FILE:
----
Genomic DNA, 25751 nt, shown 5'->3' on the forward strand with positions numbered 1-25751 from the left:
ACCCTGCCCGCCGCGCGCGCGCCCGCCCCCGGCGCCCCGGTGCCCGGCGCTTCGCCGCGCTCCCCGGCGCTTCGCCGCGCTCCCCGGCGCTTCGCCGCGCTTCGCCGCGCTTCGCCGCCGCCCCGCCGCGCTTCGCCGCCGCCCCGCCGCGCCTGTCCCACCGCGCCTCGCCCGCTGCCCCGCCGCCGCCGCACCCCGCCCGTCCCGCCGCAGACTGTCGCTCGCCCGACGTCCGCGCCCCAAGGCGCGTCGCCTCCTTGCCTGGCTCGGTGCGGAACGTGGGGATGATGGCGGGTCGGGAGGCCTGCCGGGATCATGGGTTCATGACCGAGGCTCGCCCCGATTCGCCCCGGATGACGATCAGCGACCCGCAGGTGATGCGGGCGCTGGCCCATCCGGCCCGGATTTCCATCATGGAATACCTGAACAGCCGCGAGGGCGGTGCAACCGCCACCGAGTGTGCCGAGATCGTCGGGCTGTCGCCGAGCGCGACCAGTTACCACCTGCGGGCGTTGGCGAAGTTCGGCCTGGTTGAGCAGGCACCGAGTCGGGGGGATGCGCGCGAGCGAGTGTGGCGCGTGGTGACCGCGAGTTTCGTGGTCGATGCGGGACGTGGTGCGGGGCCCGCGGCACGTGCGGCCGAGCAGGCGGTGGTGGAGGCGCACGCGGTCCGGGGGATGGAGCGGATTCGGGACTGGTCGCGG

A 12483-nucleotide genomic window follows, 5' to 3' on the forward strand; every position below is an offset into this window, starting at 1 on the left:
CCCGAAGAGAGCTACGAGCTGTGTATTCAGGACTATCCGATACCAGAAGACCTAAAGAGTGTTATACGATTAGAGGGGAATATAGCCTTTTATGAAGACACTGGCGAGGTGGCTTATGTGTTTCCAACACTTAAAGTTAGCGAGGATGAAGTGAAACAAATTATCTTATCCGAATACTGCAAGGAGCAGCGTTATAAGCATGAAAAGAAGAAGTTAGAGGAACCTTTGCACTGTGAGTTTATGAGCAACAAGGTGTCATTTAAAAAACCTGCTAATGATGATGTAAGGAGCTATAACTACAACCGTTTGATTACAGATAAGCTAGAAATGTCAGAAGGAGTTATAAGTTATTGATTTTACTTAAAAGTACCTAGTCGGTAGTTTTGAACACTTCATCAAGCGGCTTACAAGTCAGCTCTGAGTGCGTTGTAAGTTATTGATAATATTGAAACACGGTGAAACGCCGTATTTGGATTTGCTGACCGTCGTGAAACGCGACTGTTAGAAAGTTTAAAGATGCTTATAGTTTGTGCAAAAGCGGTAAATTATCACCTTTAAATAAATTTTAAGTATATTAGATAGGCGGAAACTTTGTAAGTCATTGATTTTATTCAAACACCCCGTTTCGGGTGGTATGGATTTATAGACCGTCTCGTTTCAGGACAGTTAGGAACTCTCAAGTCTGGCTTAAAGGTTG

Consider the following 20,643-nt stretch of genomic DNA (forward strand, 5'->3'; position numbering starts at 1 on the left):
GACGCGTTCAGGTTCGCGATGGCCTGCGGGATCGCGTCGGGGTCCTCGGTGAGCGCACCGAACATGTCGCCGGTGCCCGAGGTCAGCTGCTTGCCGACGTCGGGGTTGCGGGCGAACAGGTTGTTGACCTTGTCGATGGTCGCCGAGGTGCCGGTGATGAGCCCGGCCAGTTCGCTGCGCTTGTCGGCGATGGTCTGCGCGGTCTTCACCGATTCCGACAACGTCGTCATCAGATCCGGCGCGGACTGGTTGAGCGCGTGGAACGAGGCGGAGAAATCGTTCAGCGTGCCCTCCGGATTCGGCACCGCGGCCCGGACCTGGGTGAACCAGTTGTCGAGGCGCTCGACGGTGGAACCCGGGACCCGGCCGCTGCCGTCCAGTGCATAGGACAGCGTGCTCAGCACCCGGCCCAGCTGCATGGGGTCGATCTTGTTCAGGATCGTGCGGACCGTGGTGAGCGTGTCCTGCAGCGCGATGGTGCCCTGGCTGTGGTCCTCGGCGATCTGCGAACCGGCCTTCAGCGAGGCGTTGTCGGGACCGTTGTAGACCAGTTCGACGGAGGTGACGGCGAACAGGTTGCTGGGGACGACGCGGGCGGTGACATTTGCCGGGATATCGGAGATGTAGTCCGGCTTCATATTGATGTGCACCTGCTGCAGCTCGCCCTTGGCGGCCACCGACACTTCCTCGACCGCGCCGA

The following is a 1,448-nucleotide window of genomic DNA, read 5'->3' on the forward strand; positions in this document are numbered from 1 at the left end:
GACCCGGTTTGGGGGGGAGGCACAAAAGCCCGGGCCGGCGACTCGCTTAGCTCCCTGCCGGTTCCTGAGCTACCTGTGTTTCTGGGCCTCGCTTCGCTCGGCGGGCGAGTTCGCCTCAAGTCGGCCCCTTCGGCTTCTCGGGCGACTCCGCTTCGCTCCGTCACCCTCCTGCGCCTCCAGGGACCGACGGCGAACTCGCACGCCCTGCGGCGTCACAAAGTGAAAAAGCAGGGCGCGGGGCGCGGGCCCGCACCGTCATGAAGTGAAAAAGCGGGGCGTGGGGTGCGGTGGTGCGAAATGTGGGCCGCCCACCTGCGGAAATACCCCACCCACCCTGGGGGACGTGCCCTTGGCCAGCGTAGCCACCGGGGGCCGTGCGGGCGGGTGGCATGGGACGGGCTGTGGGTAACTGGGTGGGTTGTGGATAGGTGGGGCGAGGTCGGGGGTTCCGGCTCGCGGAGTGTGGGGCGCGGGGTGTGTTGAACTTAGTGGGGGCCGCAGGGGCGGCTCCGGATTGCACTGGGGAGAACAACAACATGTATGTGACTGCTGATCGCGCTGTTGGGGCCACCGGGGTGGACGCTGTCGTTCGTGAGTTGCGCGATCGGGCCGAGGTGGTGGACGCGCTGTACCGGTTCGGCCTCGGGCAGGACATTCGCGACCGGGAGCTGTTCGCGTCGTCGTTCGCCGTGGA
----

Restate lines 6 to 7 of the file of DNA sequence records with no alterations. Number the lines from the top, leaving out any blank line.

GACGCGTTCAGGTTCGCGATGGCCTGCGGGATCGCGTCGGGGTCCTCGGTGAGCGCACCGAACATGTCGCCGGTGCCCGAGGTCAGCTGCTTGCCGACGTCGGGGTTGCGGGCGAACAGGTTGTTGACCTTGTCGATGGTCGCCGAGGTGCCGGTGATGAGCCCGGCCAGTTCGCTGCGCTTGTCGGCGATGGTCTGCGCGGTCTTCACCGATTCCGACAACGTCGTCATCAGATCCGGCGCGGACTGGTTGAGCGCGTGGAACGAGGCGGAGAAATCGTTCAGCGTGCCCTCCGGATTCGGCACCGCGGCCCGGACCTGGGTGAACCAGTTGTCGAGGCGCTCGACGGTGGAACCCGGGACCCGGCCGCTGCCGTCCAGTGCATAGGACAGCGTGCTCAGCACCCGGCCCAGCTGCATGGGGTCGATCTTGTTCAGGATCGTGCGGACCGTGGTGAGCGTGTCCTGCAGCGCGATGGTGCCCTGGCTGTGGTCCTCGGCGATCTGCGAACCGGCCTTCAGCGAGGCGTTGTCGGGACCGTTGTAGACCAGTTCGACGGAGGTGACGGCGAACAGGTTGCTGGGGACGACGCGGGCGGTGACATTTGCCGGGATATCGGAGATGTAGTCCGGCTTCATATTGATGTGCACCTGCTGCAGCTCGCCCTTGGCGGCCACCGACACTTCCTCGACCGCGCCGA

The following is a 1,448-nucleotide window of genomic DNA, read 5'->3' on the forward strand; positions in this document are numbered from 1 at the left end: